Small particles of grit or dust commonly become embedded in the cornea and every casualty officer is aware of the increasing inci dence of this occurrence on windy, dry days. Small foreign bodies also become embedded as the result of using high-speed grinding tools without adequate protection of the eyes. The dentist's drill can also be a source of foreign bodies, but the most troublesome are those particles that have been heated by grinding or chiselling. It is important to have some understanding of the anatomy of the cornea if one is attempting to remove a corneal foreign body. One must realise, for example, that the surface epithelium can be stripped off from the underlying layer and can regrow and fill raw areas with extreme rapidity. Under suitable conditions the whole surface epithelium can reform in about 48 h. The layer underlying, or posterior, to the surface epithelium is known as Bowman's membrane and if this layer is damaged by the injury or cut into unnecessarily by overzealous use of surgical instruments, a permanent scar might be left in the cornea. When the epithelium alone is involved, there is usually no scar, and healing results in perfect restoration of the optical properties of the surface.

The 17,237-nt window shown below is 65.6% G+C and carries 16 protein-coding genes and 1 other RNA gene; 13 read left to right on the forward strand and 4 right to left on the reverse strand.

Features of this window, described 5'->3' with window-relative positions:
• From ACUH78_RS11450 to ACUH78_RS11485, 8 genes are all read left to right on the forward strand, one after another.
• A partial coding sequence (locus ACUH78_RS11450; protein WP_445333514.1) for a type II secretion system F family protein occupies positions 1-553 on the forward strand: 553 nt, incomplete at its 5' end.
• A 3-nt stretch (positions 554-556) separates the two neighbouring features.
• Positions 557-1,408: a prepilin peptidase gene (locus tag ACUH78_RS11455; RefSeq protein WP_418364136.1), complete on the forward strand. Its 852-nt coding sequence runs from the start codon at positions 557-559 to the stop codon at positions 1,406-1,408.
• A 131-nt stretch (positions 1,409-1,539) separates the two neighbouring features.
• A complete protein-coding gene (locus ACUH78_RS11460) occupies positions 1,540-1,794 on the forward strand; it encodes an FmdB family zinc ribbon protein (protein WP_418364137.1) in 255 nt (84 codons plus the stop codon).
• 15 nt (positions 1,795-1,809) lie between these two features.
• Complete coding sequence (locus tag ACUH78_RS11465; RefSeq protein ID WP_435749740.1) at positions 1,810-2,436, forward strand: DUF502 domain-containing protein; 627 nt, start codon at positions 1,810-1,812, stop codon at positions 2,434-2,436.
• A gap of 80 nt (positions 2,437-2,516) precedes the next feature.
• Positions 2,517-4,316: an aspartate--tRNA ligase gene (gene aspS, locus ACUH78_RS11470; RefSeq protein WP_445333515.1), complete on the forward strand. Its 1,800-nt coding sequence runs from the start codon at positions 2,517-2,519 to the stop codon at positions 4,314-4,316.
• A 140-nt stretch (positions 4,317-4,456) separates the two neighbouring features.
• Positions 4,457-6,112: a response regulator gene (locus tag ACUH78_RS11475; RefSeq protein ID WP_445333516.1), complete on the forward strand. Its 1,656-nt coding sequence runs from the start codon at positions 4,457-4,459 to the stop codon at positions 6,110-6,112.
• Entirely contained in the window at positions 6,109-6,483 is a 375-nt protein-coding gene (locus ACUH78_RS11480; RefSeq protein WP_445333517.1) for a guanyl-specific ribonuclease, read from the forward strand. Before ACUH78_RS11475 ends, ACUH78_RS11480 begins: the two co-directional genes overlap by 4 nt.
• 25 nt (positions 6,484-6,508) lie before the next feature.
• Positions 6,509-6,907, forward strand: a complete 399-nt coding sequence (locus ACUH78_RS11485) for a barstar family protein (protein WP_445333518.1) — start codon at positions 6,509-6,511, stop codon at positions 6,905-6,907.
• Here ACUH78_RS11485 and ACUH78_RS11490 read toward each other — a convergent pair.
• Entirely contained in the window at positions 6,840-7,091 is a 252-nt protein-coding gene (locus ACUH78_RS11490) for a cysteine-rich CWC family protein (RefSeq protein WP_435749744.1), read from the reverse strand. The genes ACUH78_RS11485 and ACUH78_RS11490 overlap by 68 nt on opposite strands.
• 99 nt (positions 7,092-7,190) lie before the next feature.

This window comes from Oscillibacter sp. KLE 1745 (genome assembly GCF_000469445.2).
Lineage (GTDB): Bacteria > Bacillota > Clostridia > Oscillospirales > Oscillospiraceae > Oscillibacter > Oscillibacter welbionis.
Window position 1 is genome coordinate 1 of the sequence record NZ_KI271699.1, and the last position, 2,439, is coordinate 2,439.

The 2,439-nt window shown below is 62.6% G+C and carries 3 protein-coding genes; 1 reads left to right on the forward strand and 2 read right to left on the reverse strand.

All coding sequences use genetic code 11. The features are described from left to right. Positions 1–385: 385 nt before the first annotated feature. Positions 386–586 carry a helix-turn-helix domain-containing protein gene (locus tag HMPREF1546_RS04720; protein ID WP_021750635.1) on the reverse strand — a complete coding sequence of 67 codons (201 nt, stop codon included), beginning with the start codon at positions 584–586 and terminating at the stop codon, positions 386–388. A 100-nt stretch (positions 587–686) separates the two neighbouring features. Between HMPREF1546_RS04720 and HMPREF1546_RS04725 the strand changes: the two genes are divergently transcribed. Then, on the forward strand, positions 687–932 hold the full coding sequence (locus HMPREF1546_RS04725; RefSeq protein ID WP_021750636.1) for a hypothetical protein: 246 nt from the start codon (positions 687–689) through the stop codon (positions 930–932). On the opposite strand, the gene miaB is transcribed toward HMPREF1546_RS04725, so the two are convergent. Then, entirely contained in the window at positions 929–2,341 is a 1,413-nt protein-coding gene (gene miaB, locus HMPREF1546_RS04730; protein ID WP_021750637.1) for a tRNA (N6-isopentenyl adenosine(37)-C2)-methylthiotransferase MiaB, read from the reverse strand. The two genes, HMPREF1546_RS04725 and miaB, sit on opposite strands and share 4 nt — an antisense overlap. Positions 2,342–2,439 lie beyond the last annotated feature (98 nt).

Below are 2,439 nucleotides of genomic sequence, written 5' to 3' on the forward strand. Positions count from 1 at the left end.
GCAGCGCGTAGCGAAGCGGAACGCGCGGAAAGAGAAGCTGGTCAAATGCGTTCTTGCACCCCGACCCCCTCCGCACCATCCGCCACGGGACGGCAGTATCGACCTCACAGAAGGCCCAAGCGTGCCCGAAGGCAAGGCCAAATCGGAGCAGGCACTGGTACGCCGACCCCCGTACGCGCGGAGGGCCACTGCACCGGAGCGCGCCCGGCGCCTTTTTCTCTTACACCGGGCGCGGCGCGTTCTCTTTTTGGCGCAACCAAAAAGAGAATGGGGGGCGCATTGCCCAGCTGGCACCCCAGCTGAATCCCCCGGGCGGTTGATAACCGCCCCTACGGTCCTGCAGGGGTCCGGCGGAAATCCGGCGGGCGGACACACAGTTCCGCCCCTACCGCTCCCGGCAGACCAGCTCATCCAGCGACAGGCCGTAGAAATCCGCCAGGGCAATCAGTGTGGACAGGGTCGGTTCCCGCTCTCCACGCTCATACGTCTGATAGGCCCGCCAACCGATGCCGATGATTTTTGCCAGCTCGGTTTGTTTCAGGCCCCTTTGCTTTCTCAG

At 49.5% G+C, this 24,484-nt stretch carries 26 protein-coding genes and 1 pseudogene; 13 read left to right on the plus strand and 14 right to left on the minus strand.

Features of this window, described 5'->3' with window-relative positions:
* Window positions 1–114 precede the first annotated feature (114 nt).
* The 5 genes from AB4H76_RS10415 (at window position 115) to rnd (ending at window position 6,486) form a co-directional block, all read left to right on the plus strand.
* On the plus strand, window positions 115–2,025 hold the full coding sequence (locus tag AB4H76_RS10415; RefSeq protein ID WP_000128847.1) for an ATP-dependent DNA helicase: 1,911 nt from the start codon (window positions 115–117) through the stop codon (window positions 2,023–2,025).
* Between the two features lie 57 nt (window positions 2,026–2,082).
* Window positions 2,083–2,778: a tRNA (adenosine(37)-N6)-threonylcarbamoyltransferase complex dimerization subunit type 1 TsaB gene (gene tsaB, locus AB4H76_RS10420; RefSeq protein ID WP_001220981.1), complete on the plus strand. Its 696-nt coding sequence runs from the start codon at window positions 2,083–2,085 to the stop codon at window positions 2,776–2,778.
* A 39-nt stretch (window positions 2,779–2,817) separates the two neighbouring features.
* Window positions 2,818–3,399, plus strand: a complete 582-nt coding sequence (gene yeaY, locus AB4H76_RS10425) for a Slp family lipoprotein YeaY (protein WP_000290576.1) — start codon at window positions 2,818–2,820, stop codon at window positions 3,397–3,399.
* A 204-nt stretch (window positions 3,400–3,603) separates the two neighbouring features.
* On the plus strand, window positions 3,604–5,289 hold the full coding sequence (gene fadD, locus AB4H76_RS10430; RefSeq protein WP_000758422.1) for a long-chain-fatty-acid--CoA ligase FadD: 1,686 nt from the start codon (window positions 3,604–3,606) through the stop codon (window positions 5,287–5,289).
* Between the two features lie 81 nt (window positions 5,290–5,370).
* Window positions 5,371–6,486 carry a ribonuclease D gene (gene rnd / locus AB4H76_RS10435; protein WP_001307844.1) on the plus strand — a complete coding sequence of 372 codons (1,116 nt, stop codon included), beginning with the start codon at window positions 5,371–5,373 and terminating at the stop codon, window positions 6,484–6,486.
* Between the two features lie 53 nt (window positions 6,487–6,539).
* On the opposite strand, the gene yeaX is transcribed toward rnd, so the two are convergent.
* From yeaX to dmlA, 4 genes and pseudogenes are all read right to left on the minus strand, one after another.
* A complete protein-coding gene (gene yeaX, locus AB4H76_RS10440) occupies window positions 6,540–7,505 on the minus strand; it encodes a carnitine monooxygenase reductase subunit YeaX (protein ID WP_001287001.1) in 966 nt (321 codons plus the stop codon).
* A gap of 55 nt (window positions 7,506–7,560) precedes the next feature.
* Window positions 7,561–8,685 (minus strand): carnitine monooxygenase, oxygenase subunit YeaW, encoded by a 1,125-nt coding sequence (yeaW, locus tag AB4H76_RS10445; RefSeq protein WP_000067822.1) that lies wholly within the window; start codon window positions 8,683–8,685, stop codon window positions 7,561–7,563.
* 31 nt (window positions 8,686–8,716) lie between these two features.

The stroma of the cornea is surprisingly tough, permitting some degree of boldness when removing deeply embedded foreign bodies. It should be remembered that if the cornea has been perforated, the risk of intraocular infection or loss of aqueous dictates that the wound should be repaired under full sterile conditions in the operating theatre.
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